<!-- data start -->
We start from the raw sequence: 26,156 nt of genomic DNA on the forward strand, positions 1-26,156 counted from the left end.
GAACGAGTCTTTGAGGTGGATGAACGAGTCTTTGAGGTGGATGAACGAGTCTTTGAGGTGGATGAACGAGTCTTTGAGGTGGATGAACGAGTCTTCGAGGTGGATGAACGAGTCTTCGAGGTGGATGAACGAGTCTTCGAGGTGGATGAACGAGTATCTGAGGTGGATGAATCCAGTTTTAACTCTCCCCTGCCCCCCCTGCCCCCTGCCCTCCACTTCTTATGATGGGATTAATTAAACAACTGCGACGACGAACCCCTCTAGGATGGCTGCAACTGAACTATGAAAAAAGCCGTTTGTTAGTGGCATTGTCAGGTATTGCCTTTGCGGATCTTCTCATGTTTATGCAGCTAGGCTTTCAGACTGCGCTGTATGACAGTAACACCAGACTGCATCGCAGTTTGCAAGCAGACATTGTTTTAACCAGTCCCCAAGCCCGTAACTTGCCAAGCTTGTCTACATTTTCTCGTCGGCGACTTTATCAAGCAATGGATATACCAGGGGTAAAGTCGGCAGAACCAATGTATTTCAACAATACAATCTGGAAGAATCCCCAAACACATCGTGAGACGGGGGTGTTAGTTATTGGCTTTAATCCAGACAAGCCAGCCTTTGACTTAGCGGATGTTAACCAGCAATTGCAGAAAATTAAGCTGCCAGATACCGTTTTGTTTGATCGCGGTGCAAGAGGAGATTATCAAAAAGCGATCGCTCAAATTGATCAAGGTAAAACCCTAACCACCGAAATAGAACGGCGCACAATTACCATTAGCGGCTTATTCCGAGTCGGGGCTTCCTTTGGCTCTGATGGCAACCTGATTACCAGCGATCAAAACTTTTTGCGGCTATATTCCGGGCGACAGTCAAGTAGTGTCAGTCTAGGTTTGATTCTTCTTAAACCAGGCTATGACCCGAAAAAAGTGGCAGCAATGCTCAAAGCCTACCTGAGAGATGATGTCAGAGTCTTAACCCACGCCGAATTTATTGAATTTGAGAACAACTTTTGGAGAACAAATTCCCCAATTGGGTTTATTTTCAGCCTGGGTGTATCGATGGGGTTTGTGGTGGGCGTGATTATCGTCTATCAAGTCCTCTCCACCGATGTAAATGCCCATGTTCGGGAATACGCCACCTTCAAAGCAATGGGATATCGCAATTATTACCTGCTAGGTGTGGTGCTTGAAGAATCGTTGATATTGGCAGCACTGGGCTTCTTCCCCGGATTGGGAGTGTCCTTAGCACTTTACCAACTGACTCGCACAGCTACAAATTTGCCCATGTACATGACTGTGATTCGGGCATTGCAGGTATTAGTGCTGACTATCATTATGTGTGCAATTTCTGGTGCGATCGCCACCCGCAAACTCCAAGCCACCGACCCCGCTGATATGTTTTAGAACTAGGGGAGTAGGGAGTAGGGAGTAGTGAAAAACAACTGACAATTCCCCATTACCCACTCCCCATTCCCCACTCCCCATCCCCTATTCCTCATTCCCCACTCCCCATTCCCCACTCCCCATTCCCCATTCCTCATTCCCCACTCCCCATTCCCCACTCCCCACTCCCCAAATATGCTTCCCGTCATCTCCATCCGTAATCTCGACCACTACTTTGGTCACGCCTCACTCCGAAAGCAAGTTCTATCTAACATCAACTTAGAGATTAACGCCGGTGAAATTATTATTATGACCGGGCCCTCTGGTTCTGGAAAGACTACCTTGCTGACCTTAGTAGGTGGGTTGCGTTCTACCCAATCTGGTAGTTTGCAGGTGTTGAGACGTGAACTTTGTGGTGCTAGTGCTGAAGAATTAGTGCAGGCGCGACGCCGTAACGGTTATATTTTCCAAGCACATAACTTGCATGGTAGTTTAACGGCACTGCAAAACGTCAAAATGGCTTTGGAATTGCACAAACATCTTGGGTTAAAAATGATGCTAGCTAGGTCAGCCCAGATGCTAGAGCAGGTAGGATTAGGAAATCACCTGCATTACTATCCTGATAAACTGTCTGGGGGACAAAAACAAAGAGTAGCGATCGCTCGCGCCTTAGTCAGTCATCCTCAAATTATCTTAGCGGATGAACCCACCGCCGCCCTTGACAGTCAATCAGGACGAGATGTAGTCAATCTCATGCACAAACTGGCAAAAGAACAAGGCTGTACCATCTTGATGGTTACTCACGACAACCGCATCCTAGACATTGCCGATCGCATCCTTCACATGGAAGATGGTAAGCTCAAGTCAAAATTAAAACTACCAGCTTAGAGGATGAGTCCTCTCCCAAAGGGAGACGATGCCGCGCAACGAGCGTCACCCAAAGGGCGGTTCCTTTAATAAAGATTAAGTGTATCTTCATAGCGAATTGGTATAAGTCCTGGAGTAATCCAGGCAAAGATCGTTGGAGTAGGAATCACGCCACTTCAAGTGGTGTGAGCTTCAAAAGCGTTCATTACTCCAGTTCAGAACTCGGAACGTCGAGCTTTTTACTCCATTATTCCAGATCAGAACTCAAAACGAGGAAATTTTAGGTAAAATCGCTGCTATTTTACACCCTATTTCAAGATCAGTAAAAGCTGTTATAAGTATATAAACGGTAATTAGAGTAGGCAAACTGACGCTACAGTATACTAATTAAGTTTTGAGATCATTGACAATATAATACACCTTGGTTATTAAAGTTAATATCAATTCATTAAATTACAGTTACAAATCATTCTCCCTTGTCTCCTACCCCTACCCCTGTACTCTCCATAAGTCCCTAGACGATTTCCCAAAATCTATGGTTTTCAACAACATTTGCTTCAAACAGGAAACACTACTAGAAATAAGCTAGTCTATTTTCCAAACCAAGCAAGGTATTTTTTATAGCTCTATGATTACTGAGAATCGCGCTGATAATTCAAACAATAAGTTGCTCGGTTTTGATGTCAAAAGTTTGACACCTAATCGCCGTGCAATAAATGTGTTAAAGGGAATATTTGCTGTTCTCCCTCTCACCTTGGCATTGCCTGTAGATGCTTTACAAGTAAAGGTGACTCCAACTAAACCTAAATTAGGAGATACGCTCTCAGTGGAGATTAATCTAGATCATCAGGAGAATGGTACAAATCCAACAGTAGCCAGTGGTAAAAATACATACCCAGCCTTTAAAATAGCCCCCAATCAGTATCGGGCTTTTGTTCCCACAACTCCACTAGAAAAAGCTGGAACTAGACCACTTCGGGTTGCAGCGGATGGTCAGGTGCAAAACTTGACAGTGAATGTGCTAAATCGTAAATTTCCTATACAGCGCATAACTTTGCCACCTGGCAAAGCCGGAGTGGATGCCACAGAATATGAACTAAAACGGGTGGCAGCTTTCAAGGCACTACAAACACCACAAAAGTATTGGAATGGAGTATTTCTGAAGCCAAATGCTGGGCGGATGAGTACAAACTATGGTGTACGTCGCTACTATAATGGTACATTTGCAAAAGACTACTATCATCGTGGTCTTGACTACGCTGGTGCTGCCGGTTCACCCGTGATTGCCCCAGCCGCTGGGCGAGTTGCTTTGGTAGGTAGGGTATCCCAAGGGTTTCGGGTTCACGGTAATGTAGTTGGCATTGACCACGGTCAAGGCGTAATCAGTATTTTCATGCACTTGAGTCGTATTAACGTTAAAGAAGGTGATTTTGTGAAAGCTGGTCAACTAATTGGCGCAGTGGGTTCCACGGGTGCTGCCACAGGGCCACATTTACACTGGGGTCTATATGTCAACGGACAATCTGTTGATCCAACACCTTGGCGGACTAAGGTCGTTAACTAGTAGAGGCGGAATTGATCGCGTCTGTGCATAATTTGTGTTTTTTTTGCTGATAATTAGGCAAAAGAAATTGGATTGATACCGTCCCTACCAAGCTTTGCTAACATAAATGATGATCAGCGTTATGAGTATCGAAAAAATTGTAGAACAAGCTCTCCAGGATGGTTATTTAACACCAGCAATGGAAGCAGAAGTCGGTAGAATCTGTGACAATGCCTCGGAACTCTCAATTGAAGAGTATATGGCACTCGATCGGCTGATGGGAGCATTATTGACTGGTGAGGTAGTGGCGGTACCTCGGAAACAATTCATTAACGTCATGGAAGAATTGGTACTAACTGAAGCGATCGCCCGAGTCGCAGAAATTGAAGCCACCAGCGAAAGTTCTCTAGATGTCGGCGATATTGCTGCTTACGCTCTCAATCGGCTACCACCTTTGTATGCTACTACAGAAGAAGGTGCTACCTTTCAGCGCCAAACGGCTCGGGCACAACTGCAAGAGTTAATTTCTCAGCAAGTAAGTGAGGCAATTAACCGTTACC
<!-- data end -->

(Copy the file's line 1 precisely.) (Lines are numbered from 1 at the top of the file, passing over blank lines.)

We start from the raw sequence: 26,156 nt of genomic DNA on the forward strand, positions 1-26,156 counted from the left end.